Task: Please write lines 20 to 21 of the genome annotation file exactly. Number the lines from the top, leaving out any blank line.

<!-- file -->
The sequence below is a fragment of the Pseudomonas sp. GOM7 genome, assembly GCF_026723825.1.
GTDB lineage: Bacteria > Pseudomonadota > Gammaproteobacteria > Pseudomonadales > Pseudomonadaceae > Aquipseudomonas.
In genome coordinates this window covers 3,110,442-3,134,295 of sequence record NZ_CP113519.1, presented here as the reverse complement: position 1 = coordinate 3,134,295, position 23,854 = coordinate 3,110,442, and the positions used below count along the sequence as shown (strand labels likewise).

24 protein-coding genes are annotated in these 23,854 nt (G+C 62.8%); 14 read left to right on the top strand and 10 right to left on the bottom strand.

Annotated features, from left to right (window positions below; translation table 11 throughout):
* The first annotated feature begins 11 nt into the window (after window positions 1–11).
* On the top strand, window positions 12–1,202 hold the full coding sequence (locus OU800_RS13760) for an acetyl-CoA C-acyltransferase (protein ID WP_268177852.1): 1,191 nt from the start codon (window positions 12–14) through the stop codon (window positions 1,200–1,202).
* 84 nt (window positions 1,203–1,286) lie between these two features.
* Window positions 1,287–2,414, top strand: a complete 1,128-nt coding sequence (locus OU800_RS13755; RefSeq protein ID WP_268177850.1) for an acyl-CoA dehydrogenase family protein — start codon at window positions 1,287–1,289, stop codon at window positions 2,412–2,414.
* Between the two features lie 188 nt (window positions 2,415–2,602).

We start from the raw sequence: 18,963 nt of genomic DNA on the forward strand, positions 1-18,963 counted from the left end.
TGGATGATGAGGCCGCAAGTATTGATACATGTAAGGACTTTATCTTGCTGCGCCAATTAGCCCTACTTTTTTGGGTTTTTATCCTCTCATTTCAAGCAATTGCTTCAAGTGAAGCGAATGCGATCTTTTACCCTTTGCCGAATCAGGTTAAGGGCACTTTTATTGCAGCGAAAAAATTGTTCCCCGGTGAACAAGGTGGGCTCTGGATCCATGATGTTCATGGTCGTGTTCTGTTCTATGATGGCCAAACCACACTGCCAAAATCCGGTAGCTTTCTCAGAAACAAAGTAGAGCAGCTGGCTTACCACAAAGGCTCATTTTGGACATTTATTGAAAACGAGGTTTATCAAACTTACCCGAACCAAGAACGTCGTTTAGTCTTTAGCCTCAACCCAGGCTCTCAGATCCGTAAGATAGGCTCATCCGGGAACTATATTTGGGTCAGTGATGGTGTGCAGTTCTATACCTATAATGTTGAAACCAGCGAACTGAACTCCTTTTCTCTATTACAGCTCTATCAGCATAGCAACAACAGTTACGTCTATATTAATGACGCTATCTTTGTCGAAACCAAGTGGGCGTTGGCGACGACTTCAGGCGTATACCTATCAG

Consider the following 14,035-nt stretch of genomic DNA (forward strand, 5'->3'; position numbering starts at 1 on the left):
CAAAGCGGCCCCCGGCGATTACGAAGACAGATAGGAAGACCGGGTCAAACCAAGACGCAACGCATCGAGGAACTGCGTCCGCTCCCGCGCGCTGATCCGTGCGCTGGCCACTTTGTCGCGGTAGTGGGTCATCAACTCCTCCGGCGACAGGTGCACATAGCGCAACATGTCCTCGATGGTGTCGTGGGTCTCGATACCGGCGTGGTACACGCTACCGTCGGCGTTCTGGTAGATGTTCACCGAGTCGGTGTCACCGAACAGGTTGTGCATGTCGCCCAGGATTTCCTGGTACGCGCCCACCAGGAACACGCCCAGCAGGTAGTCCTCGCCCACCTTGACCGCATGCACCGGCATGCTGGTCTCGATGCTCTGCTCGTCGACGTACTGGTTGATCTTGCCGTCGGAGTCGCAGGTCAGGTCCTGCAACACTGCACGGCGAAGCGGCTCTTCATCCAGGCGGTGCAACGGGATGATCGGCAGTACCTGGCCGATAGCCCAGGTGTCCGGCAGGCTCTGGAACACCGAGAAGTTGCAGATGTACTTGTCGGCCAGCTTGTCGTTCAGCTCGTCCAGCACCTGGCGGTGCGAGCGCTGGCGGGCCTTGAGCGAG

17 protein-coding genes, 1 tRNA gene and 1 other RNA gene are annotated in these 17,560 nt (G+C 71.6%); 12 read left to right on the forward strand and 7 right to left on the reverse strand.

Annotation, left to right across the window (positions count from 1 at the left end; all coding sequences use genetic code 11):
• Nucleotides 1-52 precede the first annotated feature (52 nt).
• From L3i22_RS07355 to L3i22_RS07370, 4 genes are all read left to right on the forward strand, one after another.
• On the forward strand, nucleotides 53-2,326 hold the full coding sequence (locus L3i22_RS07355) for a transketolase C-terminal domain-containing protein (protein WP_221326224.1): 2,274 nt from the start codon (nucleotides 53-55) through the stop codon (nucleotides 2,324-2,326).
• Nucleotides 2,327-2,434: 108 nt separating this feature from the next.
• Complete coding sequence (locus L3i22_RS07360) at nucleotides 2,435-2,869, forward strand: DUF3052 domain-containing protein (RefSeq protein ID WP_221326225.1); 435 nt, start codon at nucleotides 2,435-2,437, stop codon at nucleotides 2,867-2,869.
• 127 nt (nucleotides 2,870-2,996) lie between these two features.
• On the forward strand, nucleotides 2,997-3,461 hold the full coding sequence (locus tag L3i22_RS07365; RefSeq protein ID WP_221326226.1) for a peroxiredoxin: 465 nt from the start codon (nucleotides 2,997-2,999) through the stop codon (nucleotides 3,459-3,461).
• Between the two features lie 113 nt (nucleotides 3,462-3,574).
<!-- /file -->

• Nucleotides 2,327-2,434: 108 nt separating this feature from the next.
• Complete coding sequence (locus L3i22_RS07360) at nucleotides 2,435-2,869, forward strand: DUF3052 domain-containing protein (RefSeq protein ID WP_221326225.1); 435 nt, start codon at nucleotides 2,435-2,437, stop codon at nucleotides 2,867-2,869.